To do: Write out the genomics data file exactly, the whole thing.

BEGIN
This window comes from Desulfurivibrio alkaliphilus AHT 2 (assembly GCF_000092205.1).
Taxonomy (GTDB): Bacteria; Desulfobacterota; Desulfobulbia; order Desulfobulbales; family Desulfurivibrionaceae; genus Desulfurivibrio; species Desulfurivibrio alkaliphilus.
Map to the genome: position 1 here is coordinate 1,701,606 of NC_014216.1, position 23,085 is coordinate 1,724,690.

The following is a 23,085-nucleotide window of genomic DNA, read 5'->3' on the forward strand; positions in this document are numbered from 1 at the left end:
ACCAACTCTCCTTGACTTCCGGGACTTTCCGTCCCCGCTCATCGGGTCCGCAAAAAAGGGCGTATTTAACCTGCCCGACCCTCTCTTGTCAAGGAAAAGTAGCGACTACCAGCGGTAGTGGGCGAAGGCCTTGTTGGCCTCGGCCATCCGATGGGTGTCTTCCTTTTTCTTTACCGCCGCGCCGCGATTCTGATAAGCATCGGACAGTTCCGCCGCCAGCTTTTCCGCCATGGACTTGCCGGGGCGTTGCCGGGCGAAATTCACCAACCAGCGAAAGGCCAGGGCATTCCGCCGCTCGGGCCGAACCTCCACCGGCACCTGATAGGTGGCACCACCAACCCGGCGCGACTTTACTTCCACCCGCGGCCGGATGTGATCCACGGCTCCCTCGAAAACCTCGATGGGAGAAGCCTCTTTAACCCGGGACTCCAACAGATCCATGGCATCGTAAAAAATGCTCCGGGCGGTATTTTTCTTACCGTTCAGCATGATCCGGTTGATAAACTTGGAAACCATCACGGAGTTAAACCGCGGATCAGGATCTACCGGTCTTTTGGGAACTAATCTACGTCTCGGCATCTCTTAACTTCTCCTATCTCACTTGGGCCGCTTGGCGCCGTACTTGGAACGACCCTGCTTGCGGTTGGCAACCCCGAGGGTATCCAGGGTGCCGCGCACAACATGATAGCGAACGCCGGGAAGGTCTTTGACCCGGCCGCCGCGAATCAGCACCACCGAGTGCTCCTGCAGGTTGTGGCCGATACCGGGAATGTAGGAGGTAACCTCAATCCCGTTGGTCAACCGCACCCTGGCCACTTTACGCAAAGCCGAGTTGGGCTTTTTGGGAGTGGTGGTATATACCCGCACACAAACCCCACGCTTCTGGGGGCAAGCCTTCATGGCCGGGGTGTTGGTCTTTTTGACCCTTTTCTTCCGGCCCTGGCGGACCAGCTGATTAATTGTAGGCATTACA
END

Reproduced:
This window comes from Desulfurivibrio alkaliphilus AHT 2 (assembly GCF_000092205.1).
Taxonomy (GTDB): Bacteria; Desulfobacterota; Desulfobulbia; order Desulfobulbales; family Desulfurivibrionaceae; genus Desulfurivibrio; species Desulfurivibrio alkaliphilus.
Map to the genome: position 1 here is coordinate 1,701,606 of NC_014216.1, position 23,085 is coordinate 1,724,690.

The following is a 23,085-nucleotide window of genomic DNA, read 5'->3' on the forward strand; positions in this document are numbered from 1 at the left end:
ACCAACTCTCCTTGACTTCCGGGACTTTCCGTCCCCGCTCATCGGGTCCGCAAAAAAGGGCGTATTTAACCTGCCCGACCCTCTCTTGTCAAGGAAAAGTAGCGACTACCAGCGGTAGTGGGCGAAGGCCTTGTTGGCCTCGGCCATCCGATGGGTGTCTTCCTTTTTCTTTACCGCCGCGCCGCGATTCTGATAAGCATCGGACAGTTCCGCCGCCAGCTTTTCCGCCATGGACTTGCCGGGGCGTTGCCGGGCGAAATTCACCAACCAGCGAAAGGCCAGGGCATTCCGCCGCTCGGGCCGAACCTCCACCGGCACCTGATAGGTGGCACCACCAACCCGGCGCGACTTTACTTCCACCCGCGGCCGGATGTGATCCACGGCTCCCTCGAAAACCTCGATGGGAGAAGCCTCTTTAACCCGGGACTCCAACAGATCCATGGCATCGTAAAAAATGCTCCGGGCGGTATTTTTCTTACCGTTCAGCATGATCCGGTTGATAAACTTGGAAACCATCACGGAGTTAAACCGCGGATCAGGATCTACCGGTCTTTTGGGAACTAATCTACGTCTCGGCATCTCTTAACTTCTCCTATCTCACTTGGGCCGCTTGGCGCCGTACTTGGAACGACCCTGCTTGCGGTTGGCAACCCCGAGGGTATCCAGGGTGCCGCGCACAACATGATAGCGAACGCCGGGAAGGTCTTTGACCCGGCCGCCGCGAATCAGCACCACCGAGTGCTCCTGCAGGTTGTGGCCGATACCGGGAATGTAGGAGGTAACCTCAATCCCGTTGGTCAACCGCACCCTGGCCACTTTACGCAAAGCCGAGTTGGGCTTTTTGGGAGTGGTGGTATATACCCGCACACAAACCCCACGCTTCTGGGGGCAAGCCTTCATGGCCGGGGTGTTGGTCTTTTTGACCCTTTTCTTCCGGCCCTGGCGGACCAGCTGATTAATTGTAGGCATTACA